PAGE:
French utility company Engie SA executed a 15-year sale and purchase agreement with NextDecade Corp. for the supply of LNG from the energy company's Rio Grande LNG (RGLNG) export project in Brownsville, Texas, according to a press release on May 2.

Engie had previously pulled out of an LNG import deal with NextDecade in November 2020 citing government concerns about the project environmental implications. However, recent western sanctions on Russian fuel due to its invasion of Ukraine have shocked already tight global supplies.

Additionally, NextDecade has since made significant strides in addressing environmental concerns of the Rio Grande project, which now includes the development alongside the LNG export facility of one of the largest carbon capture and storage projects in North America.

“The signing of this [agreement] is an important step in showing our commitment in the areas of environmental stewardship, social responsibility and governance best practices while upholding the LNG industry’s highest standards," NextDecade chairman and CEO Matt Schatzman commented in the release on May 2. "It also shows how we can help meet our buyers' climate change initiatives while providing them access to secure energy supply.”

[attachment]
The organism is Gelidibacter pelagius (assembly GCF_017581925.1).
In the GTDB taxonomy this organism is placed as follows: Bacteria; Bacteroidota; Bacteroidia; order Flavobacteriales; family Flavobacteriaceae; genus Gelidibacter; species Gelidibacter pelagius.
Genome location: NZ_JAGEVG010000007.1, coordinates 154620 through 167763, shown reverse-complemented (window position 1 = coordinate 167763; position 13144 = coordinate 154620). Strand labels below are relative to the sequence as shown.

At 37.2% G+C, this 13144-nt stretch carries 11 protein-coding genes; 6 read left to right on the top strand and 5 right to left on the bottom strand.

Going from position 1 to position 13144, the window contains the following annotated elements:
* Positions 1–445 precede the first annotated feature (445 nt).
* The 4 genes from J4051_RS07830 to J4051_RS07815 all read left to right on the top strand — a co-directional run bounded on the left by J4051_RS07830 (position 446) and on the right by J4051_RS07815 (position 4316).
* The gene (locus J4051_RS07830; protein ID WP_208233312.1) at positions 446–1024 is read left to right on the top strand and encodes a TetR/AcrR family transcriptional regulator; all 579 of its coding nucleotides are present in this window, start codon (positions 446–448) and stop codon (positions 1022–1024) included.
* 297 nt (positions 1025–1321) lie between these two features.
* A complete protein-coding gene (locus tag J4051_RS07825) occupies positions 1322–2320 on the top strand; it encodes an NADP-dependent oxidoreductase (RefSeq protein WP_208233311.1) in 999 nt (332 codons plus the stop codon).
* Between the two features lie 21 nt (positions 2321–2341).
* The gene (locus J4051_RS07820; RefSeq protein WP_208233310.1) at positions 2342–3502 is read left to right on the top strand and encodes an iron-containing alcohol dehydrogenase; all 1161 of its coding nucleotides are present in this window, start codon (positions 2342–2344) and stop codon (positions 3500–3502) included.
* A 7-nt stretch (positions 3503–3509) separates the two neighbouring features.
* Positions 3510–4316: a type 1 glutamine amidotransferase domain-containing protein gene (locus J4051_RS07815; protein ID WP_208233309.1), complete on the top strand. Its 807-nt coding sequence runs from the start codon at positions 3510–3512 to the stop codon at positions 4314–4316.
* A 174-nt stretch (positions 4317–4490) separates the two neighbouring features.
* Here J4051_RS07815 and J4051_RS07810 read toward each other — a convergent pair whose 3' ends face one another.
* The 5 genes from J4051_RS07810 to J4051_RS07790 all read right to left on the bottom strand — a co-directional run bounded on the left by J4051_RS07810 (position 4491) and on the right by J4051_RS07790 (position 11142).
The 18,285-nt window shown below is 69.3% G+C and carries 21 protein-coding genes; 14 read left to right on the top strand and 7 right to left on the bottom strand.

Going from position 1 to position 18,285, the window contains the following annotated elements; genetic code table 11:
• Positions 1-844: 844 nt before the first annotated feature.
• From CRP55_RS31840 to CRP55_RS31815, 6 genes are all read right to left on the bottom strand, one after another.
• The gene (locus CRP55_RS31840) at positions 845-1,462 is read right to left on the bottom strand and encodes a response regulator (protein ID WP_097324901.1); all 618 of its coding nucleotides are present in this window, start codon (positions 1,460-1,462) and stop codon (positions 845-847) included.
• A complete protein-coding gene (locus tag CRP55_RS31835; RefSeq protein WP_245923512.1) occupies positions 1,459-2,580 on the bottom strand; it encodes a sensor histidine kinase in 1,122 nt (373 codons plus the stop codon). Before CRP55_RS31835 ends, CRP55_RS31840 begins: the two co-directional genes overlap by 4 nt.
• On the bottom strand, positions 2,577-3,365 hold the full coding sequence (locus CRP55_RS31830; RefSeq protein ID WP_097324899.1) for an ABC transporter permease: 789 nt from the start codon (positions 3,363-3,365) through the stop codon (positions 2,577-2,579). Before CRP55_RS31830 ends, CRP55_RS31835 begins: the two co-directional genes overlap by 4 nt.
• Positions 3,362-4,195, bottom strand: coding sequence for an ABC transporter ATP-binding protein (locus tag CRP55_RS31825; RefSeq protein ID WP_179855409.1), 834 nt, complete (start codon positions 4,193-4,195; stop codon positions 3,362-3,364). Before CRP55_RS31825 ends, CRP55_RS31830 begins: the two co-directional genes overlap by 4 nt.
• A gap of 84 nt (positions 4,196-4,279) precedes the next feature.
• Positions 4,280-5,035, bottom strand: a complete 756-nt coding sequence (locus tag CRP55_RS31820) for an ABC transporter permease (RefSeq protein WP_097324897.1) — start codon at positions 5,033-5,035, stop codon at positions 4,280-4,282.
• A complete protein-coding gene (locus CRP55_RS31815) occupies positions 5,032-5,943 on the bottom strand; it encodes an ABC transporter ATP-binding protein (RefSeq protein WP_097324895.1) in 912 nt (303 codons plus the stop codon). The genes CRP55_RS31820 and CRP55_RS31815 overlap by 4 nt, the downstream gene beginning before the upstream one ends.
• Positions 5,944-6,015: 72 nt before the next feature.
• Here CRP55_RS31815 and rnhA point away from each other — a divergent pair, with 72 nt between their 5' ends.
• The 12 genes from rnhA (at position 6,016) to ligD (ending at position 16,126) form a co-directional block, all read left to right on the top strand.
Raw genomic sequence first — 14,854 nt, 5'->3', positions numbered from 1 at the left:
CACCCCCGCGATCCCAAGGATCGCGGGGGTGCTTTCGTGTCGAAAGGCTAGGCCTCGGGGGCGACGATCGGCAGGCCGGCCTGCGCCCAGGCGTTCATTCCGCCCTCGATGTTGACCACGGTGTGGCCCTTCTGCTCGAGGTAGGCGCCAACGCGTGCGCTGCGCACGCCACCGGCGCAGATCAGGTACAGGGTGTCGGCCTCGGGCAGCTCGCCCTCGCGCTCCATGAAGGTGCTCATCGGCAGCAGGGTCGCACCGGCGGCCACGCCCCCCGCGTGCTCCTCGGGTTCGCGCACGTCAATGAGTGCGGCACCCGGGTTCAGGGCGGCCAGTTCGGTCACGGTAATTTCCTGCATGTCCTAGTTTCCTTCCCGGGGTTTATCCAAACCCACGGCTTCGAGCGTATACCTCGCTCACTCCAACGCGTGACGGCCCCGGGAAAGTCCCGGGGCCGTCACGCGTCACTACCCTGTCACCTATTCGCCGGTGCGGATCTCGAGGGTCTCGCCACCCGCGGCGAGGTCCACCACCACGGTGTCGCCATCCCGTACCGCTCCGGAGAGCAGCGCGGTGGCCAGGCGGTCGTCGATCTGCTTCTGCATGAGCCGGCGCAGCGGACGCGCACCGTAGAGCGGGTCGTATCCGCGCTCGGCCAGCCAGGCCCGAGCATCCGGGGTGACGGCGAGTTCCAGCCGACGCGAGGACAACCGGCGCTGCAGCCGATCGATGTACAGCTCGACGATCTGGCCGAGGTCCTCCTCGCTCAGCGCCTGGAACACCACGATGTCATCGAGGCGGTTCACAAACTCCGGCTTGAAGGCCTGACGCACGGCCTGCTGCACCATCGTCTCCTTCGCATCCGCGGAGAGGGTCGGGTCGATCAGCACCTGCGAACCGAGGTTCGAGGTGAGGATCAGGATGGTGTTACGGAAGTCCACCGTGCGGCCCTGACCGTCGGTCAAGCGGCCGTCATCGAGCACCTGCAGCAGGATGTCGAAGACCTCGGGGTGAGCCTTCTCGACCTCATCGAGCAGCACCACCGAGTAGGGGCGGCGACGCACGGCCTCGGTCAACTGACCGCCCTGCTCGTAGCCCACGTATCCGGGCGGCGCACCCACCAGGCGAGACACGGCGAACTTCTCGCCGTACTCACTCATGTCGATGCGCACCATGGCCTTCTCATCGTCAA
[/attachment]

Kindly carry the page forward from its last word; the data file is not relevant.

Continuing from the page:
Houston-based NextDecade aims to reduce CO2 emissions from RGLNG by more than 90% via carbon capture and storage, responsibly sourced gas and the use of net-zero electricity.

Under the agreement announced May 2, Engie will purchase 1.75 million metric tonnes per annum of LNG on a free-on-board basis. The LNG supply will be from the first two trains of Rio Grande LNG, with the first train expected to start commercial operations as early as 2026.

Assuming the achievement of further LNG contracting and financing, NextDecade anticipates making a positive final investment decision (FID) on a minimum of two trains of the Rio Grande LNG export project in the second half of 2022, with FIDs of its remaining three trains to follow thereafter.